Our church just completed a Registered Sex Offender (RSO) Policy. Will you review it and tell us if it’s adequate?
We frequently encounter this (seemingly simple) question in our law practice.
In reality, the issue is multi-faceted and complex, and tends to kick off a broader discussion. In the larger conversation, this ‘simple’ query should be preceded by a half-dozen more pertinent questions before putting RSO policies in place. This writing’s purpose is to posit the topics a church should evaluate before offering ministry services to known offenders. We will not attempt an exhaustive analysis of the criminal justice system, the sex offender registration system, various tiers of offenders or state-by-state analysis of relevant legal issues. Instead, this article will draw upon concepts discussed in prior articles in this series in an attempt to provide ministry leaders a better understanding of the challenges inherent in the provision of ministry services to known offenders.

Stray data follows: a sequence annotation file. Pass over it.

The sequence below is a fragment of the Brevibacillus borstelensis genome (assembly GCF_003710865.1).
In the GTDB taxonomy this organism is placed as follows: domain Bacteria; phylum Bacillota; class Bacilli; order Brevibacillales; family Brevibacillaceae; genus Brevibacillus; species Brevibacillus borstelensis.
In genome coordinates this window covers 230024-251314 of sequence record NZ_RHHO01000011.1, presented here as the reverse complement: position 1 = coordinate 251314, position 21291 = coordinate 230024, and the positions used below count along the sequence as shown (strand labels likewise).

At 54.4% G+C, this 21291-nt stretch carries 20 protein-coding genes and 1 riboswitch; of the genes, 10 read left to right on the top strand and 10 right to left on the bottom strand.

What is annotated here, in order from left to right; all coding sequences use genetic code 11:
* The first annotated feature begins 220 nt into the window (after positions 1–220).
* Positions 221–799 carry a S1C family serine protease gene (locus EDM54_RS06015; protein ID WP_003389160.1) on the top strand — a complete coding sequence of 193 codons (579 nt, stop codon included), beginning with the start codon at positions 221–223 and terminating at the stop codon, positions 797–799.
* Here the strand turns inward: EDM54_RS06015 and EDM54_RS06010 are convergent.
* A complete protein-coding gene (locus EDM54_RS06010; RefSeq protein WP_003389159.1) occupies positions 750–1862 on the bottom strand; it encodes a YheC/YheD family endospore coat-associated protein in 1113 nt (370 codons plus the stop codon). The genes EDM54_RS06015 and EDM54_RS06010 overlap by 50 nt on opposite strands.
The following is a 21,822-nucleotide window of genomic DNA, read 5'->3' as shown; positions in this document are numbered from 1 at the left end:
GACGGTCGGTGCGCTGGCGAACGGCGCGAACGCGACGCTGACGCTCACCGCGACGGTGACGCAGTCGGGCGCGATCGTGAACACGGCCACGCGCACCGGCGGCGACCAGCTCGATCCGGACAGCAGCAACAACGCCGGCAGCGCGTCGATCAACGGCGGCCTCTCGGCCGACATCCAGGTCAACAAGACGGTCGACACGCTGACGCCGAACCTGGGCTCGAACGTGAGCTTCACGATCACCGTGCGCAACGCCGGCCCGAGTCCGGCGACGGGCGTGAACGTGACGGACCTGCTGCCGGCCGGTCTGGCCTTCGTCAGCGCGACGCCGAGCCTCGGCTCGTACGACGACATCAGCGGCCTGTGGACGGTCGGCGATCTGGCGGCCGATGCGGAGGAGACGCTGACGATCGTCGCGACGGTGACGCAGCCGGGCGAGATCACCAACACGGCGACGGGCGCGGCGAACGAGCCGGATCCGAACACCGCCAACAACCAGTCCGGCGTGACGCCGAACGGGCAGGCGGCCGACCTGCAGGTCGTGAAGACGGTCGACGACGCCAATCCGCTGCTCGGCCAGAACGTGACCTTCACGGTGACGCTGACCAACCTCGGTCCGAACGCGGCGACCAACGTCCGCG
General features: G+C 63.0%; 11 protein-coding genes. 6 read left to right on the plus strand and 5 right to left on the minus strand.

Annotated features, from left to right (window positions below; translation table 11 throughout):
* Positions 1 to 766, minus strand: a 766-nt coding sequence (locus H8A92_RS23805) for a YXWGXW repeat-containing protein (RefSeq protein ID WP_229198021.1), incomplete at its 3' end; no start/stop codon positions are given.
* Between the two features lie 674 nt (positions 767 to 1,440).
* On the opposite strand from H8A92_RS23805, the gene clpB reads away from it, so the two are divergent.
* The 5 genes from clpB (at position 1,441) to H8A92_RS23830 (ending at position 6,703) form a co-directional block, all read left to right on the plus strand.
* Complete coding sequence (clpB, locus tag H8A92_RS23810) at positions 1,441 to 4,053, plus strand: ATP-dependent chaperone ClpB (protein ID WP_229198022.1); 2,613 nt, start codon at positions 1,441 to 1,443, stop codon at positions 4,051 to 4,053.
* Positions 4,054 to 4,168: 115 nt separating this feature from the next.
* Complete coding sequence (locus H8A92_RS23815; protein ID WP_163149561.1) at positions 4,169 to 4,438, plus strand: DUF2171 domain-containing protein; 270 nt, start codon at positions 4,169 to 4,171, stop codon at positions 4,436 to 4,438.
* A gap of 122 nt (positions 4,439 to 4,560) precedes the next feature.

PRINCIPLES AND DEFINITIONS
The following principles and definitions shape the larger conversation.